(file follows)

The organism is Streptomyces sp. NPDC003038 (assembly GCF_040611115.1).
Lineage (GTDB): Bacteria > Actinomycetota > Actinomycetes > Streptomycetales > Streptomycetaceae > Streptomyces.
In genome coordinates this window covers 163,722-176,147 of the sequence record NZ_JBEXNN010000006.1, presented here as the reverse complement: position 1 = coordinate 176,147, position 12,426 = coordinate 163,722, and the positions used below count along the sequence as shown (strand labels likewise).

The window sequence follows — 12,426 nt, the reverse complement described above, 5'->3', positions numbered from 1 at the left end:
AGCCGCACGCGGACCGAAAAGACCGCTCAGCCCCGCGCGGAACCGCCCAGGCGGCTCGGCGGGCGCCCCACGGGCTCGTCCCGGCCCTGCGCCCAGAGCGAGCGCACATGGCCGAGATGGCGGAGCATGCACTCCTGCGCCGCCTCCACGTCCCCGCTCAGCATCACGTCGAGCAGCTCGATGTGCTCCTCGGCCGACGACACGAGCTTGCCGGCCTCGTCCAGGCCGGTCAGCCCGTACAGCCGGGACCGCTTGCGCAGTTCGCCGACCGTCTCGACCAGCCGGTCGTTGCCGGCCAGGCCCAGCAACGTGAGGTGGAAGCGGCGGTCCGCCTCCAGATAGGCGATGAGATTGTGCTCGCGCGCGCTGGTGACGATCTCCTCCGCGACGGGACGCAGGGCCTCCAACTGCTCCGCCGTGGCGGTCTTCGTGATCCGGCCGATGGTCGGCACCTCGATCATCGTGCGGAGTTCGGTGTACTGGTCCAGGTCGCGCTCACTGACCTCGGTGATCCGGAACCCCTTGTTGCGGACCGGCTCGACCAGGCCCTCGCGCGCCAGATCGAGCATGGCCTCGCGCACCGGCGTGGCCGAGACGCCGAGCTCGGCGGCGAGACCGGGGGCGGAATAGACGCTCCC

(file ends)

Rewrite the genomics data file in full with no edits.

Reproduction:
The organism is Streptomyces sp. NPDC003038 (assembly GCF_040611115.1).
Lineage (GTDB): Bacteria > Actinomycetota > Actinomycetes > Streptomycetales > Streptomycetaceae > Streptomyces.
In genome coordinates this window covers 163,722-176,147 of the sequence record NZ_JBEXNN010000006.1, presented here as the reverse complement: position 1 = coordinate 176,147, position 12,426 = coordinate 163,722, and the positions used below count along the sequence as shown (strand labels likewise).

The window sequence follows — 12,426 nt, the reverse complement described above, 5'->3', positions numbered from 1 at the left end:
AGCCGCACGCGGACCGAAAAGACCGCTCAGCCCCGCGCGGAACCGCCCAGGCGGCTCGGCGGGCGCCCCACGGGCTCGTCCCGGCCCTGCGCCCAGAGCGAGCGCACATGGCCGAGATGGCGGAGCATGCACTCCTGCGCCGCCTCCACGTCCCCGCTCAGCATCACGTCGAGCAGCTCGATGTGCTCCTCGGCCGACGACACGAGCTTGCCGGCCTCGTCCAGGCCGGTCAGCCCGTACAGCCGGGACCGCTTGCGCAGTTCGCCGACCGTCTCGACCAGCCGGTCGTTGCCGGCCAGGCCCAGCAACGTGAGGTGGAAGCGGCGGTCCGCCTCCAGATAGGCGATGAGATTGTGCTCGCGCGCGCTGGTGACGATCTCCTCCGCGACGGGACGCAGGGCCTCCAACTGCTCCGCCGTGGCGGTCTTCGTGATCCGGCCGATGGTCGGCACCTCGATCATCGTGCGGAGTTCGGTGTACTGGTCCAGGTCGCGCTCACTGACCTCGGTGATCCGGAACCCCTTGTTGCGGACCGGCTCGACCAGGCCCTCGCGCGCCAGATCGAGCATGGCCTCGCGCACCGGCGTGGCCGAGACGCCGAGCTCGGCGGCGAGACCGGGGGCGGAATAGACGCTCCC